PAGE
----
April 26, 2012
0185 UKRAINE - Let's go to the jarmarok
Until late in the modern era, the fairs were the most important means of trade, especially in rural areas, but also an occasion for entertainment. Romanian word iarmaroc - meaning "big market organized occasionally, at fixed dates" - comes from Ukrainian jarmarok (the pronunciation in both languages is almost identical), which in turn comes from the German jahrmarkt, composed of jahr (year in English; år in Scandinavian languages; jaar in Dutch, etc.) şi markt (market in English; marché in French; markt in Dutch, mercato in Italian, etc.).
Well, if Romanians and Ukrainians still use the word, the Germanic languages speakers, from whom they borrowed it, replaced it meanwhile with the variants of fair, derived from the Old French feire, derived in its turn from the Latin feria (festival, holy day; day of rest; weekday). Anyway, whether we call it iarmarok, jarmarok, or fair (fayre), it’s the same thing, as I say: an opportunity for trade and entertainment. So let's go to the jarmarok.
At Jarmarok is sell and buy any goods, from food and drinks to toys, from domestic animals to tools, from clothing to kitchen items, virtually everything you need in a household. Of course that can't fit all in a postcard, so the designer was limited to two of them, ceramics and jewelry, to which he added an old peasant dressed in traditional rubashka, and the hands of a potter craftsman at work. Any people who had access to deposits of clays, has made his own pottery. On the present territory of Ukraine are located large deposits of various clays, particularly kaolin (china clay), so that the locals had made the pottery since Neolithic.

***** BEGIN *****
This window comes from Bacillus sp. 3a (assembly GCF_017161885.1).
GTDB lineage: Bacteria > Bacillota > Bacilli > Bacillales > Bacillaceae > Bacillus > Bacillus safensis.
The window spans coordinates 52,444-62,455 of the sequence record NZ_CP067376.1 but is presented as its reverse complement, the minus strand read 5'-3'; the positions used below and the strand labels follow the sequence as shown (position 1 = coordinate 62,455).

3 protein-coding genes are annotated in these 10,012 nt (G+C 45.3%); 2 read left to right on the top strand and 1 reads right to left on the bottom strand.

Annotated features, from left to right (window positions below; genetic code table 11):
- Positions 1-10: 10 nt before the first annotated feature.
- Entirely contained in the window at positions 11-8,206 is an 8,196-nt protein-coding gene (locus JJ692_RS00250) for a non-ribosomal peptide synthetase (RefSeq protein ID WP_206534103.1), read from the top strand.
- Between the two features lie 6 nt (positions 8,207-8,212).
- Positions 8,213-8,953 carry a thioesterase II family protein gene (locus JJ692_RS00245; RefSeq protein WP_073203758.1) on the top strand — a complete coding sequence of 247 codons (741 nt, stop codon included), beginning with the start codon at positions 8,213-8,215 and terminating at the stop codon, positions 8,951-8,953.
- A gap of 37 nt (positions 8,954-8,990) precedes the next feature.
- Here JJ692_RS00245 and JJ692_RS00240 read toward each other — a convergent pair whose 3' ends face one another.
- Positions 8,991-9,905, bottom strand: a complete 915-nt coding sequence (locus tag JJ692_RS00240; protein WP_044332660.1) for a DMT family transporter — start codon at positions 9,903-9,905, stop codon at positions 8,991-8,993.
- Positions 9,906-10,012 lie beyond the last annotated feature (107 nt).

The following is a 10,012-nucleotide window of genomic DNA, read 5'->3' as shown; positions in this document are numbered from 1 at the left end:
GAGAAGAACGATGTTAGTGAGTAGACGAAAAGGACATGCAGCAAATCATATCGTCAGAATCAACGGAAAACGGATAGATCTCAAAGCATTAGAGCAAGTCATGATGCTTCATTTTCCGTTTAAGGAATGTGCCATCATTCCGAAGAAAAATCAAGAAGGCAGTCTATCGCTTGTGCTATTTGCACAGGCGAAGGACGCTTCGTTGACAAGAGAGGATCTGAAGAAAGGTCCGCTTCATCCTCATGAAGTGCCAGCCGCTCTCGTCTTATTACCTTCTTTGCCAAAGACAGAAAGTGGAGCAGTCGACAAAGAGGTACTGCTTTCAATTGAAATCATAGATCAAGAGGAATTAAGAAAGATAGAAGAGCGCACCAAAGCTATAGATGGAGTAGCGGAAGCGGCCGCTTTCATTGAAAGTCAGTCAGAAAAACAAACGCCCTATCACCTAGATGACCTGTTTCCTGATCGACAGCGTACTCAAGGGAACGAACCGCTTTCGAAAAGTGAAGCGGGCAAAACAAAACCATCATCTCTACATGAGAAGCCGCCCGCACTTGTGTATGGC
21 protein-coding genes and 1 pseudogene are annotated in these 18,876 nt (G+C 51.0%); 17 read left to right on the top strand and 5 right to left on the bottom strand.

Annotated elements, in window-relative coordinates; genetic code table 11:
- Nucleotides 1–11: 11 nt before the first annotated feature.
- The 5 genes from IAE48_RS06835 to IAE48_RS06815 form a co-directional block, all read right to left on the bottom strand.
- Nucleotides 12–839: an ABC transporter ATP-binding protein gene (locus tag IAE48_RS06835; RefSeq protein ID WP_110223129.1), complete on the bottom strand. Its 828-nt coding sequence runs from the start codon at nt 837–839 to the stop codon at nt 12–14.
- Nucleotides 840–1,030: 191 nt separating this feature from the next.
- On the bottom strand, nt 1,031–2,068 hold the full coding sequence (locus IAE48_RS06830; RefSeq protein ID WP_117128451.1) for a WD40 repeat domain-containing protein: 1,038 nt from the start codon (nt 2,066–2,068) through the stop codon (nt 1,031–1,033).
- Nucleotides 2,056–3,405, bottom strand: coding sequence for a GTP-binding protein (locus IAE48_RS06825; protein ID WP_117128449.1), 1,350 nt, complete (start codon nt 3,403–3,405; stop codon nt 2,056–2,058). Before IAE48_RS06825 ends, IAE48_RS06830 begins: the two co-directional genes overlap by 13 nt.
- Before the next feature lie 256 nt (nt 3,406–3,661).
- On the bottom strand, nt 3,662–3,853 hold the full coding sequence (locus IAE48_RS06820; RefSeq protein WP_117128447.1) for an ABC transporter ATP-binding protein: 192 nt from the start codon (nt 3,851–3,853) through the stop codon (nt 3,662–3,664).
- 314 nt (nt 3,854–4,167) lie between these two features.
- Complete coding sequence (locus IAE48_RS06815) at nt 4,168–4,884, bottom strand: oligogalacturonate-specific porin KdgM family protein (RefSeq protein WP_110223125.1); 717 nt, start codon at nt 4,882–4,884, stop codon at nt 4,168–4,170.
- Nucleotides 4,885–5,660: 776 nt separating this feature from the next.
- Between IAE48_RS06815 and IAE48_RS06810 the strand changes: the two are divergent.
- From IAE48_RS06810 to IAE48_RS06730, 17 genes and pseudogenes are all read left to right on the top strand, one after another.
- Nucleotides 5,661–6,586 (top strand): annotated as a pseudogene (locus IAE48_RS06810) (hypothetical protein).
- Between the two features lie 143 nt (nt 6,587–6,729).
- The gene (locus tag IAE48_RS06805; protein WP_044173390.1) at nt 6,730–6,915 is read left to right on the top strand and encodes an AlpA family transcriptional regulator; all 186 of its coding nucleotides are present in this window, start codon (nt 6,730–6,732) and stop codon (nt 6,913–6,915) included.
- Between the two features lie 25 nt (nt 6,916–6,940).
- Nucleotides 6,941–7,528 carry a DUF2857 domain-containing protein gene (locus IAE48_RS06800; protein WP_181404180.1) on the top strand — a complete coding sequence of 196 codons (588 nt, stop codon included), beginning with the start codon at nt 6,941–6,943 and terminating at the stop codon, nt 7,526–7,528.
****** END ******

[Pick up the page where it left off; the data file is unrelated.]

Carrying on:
In the Bronze Age, the development of Ukrainian ceramics was strongly influenced by the ceramics of the Hellenic Colonies on the Black Sea coast. The forms of these ceramic dishes and pots bring to mind the anthropomorphism of Grecian vases, yet they display a specific originality. Their stylistic peculiarities were based on the local characteristics and traditions of folk art. The Slavs, who came later, brought of course their own contribution, and since the 18th century have developed true centers and schools of pottery, each with its features.
About the stamp
The stamp is part of a large series of definitives (about which I wrote here), and shows Traditional Ukrainian Pottery Kumanets (2.00 UAH).
Sender: Ekaterina / Ekaterinazt (postcrossing) UA-250659
Sent from Zhytomyr (Ukraine), on 04.04.2012
Photo: Marina Tihonovskaya